The Smackdown DespiteÂ what some UFOlogists believe — that Hollywood has been enlisted in some kind of unofficial “disclosure” drive about space visitors — don’t look for commercial films to tell you the actual truth about […]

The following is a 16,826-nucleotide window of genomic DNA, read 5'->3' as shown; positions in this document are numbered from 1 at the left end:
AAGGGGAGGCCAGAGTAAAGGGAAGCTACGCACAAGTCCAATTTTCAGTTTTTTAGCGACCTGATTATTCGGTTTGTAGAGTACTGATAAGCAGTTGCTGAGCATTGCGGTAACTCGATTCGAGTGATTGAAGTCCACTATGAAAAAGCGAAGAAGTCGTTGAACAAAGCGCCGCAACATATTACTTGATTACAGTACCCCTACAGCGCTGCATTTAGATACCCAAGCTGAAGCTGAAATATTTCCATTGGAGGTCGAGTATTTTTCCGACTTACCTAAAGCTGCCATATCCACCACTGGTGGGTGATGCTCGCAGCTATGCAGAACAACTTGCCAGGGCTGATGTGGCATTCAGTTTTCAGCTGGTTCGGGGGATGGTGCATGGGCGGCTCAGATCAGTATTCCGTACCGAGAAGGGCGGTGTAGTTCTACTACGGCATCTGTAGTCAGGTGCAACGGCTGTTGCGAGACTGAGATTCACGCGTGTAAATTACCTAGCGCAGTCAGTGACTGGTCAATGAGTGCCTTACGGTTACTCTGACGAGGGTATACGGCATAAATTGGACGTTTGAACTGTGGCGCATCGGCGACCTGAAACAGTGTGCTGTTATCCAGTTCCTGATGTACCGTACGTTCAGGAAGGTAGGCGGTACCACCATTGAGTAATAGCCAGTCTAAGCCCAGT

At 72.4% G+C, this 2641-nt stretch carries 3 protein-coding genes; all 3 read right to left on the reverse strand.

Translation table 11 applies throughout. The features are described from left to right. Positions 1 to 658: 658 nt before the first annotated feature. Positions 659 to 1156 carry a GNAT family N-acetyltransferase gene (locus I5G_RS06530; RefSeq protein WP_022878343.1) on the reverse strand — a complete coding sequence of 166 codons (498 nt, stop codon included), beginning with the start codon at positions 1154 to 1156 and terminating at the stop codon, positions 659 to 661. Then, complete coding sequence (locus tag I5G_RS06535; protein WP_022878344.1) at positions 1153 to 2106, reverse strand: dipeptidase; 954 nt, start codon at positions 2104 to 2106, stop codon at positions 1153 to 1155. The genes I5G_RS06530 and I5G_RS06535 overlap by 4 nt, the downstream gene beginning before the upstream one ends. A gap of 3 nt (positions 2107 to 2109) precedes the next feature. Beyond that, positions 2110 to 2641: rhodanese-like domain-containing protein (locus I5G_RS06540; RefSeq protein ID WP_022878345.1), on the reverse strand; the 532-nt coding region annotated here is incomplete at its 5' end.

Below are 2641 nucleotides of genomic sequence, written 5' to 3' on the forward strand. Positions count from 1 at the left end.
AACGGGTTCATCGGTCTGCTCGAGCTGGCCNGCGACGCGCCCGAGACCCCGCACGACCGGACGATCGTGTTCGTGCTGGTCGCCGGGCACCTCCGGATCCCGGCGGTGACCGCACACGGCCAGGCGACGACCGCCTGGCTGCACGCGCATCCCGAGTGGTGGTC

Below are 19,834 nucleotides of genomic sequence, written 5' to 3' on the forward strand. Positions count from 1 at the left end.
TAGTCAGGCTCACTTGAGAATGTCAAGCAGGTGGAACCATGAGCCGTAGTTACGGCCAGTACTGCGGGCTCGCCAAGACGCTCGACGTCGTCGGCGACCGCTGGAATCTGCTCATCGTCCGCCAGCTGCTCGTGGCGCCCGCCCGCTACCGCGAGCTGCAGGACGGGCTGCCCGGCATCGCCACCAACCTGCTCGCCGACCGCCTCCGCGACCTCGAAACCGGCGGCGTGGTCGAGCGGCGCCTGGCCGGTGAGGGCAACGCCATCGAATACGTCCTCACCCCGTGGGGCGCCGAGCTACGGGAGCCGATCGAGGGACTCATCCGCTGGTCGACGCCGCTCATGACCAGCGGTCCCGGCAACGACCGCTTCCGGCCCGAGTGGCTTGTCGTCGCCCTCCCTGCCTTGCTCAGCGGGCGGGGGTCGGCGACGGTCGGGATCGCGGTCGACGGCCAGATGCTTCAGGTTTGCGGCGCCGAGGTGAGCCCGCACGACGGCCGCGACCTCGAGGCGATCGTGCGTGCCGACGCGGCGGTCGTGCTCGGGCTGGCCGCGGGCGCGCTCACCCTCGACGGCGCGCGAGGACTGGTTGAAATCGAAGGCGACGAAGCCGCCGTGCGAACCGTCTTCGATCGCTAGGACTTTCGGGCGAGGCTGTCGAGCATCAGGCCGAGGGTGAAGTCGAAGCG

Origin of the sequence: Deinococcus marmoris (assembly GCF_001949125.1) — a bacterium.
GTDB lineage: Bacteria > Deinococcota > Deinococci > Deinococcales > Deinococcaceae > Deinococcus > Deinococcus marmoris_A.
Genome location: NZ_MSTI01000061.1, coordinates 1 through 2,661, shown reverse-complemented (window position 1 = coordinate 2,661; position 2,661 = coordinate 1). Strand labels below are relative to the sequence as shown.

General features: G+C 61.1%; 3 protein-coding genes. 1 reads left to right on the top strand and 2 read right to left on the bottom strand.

The truth about alien visitors may actually be different than what Hollywood has traditionally told you. On the one hand we’ve had the space brothers who have come to help us save the planet and ourselves (“Close Encounters,” “The Day the Earth Stood Still”). On the other hand, we’ve had the cosmic badasses who’ve come to create hell on Earth (“War of the Worlds,” “Independence Day”). The two films in our Smackdown ring each suggest another alternative. The aliens are here for a more unknown purposes. They’re not cuddly scientists like “E.T.” but bizarre and harsh. Both “Communion” and “Fire in the Sky” tell us that they’re here taking people out of their homes and neighborhoods in the middle of the night, tagging them like deer in a Lyme disease study, probing and poking them in ways that suggest rape as much as anything else. Possibly more unsettling is that these two films were both based on books which were based on true stories. You may scoff at the word “truth” here but, the fact is, the central characters in each — Whitley Strieber and Travis Walton — have both passed lie detector tests. Show me a Hollywood agent who could do that about today’s phone list and you’ll begin to appreciate the accomplishment. The questions — as we continue our film exploration of alien contact — are, which version comes closest to what might be the truth about alien intentions here on Earth, and which one is the better film?